UK energy bills to fall as regulator lowers cap

Energy bills for the vast majority of British households will be cut by nearly 6 per cent from October to reflect a fall in wholesale prices, Ofgem said on Wednesday.

The change will mean 11m households will save on average £75 over the winter months when demand for energy rises sharply.

Ofgem, the UK’s energy market regulator, announced on Wednesday a reduction in a cap on bills for households on so-called default tariffs, the most common pricing package in the market. The cap will fall from £1,254 to £1,179 from October.

Ofgem also said a second cap, for 4m households that use pre-payment meters to pay for their electricity and gas, will also fall by £25 to £1,217.

Wholesale prices have dropped significant between February and June, the regulator said, due to a combination of factors including low demand during the previous winter and strong gas supply.

A cap on default tariffs was enforced in January as part of efforts by former prime minister Theresa May’s government to crack down on what it saw as “rip off” energy prices, particularly from the six biggest suppliers, which include British Gas, EDF Energy, Eon, Npower, ScottishPower and SSE.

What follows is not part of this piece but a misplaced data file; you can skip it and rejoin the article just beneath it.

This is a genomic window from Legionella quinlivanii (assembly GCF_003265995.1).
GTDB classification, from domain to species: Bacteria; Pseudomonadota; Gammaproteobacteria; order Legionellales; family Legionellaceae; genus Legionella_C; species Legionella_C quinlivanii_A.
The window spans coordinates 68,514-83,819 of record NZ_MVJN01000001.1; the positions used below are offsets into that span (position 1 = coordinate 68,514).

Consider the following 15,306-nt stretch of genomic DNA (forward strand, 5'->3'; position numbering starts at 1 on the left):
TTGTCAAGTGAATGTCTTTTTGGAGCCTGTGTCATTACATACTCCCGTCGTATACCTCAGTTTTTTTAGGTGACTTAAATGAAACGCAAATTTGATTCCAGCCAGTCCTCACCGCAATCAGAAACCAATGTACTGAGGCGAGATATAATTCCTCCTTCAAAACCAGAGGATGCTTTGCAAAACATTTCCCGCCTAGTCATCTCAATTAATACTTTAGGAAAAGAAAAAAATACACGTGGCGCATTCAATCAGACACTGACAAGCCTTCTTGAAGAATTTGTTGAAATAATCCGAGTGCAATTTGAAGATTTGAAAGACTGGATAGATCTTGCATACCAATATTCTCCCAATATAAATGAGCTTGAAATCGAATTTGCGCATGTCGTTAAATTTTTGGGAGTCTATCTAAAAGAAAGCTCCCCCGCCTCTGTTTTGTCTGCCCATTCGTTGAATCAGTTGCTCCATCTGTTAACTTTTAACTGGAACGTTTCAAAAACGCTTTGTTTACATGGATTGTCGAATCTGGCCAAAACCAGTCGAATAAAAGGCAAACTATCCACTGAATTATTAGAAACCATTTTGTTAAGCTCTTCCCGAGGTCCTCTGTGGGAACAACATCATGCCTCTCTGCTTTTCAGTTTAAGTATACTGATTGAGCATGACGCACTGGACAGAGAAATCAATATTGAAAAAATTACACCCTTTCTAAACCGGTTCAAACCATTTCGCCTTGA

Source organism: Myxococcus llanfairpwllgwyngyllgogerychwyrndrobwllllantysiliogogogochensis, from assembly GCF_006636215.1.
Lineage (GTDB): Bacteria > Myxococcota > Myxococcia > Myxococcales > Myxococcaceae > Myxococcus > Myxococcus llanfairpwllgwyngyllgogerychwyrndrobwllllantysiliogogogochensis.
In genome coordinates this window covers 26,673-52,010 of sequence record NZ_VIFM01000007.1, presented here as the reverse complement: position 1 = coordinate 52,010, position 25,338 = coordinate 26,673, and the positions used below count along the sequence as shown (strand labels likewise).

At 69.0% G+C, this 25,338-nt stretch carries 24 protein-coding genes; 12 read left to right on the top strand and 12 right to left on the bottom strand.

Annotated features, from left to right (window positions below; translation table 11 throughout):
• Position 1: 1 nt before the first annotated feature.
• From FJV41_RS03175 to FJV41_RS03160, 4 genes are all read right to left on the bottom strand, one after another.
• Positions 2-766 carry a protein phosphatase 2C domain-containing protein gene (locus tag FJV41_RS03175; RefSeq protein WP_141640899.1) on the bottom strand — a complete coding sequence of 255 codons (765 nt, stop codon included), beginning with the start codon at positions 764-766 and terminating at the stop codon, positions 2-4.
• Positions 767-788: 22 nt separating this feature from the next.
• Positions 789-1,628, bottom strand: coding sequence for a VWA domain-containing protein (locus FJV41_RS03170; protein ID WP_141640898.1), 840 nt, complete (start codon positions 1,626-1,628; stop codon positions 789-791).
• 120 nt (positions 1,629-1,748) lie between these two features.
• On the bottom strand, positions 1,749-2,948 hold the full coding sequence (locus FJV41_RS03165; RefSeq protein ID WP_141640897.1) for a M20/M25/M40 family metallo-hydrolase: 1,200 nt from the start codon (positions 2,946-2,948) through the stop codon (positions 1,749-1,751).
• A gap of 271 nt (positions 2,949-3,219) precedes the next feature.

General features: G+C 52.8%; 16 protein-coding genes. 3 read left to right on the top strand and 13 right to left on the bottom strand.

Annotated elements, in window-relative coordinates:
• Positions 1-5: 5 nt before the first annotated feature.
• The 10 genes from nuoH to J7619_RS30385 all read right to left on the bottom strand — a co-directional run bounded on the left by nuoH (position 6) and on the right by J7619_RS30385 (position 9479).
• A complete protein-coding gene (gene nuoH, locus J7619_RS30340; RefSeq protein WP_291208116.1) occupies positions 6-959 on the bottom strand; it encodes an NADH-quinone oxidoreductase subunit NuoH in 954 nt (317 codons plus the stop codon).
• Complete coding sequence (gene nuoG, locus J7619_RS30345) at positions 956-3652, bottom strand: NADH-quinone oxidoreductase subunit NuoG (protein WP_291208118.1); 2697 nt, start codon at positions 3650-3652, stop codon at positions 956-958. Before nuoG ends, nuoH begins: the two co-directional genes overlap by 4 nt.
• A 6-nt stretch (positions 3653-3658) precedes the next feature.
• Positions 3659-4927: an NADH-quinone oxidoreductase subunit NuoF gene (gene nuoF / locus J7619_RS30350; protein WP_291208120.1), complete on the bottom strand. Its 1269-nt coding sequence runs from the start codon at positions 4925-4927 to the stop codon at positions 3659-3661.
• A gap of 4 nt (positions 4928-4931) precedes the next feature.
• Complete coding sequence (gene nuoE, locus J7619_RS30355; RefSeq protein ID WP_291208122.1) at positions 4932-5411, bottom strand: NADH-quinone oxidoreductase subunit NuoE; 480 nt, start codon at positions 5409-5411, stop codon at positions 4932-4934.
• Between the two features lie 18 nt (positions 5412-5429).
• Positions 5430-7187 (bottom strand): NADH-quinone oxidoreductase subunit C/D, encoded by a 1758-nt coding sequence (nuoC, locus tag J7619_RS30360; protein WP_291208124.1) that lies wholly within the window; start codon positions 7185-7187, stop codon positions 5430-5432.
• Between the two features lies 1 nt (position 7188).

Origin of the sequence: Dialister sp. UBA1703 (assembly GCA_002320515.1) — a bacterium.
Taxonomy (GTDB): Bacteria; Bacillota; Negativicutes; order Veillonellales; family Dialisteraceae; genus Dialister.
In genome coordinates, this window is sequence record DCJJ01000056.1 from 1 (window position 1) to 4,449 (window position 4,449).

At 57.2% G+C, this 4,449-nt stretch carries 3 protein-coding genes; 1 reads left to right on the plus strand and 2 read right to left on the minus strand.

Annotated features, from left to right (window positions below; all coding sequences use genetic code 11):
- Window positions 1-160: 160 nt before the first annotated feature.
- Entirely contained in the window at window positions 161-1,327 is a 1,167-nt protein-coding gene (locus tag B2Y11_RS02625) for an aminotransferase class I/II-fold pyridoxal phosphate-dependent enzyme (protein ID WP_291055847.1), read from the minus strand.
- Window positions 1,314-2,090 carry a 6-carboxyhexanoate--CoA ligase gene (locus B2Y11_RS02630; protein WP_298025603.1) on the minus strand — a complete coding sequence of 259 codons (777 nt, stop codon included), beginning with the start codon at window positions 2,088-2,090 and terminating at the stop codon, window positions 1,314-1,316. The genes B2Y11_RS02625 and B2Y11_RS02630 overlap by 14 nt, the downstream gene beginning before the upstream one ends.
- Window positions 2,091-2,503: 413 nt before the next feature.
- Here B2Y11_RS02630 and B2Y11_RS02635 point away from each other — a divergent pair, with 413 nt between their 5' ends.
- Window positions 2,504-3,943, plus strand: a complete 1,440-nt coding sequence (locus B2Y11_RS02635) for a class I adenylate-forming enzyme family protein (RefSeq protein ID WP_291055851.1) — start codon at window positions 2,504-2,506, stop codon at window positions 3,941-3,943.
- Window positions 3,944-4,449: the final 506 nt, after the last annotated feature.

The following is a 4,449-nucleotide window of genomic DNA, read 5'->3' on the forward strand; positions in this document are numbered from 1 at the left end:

The cap is reviewed every six months by the regulator. The next review will take place in February and will come into effect in April.

The introduction of the cap was one of the reasons cited last week by Iain Conn, the outgoing boss of Centrica, which owns British Gas, for its recent poor performance. Mr Conn last week urged the new government to take a “fresh look” at the cap.

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The reduction in the default cap could, however, put pressure on smaller energy companies, following a spate of newer entrants going bust in the past two years.

Smaller suppliers have frequently been accused of offering unsustainably low prices to customers to attract them away from the “Big Six”.

Dermot Nolan, chief executive of Ofgem, said on Wednesday: “The price caps require suppliers to pass on any savings to customers when their cost to supply electricity and gas falls.

“This means the energy bills of around 15m customers on default deals or pre-payment meters will fall this winter to reflect the reduction in cost of the wholesale energy.”



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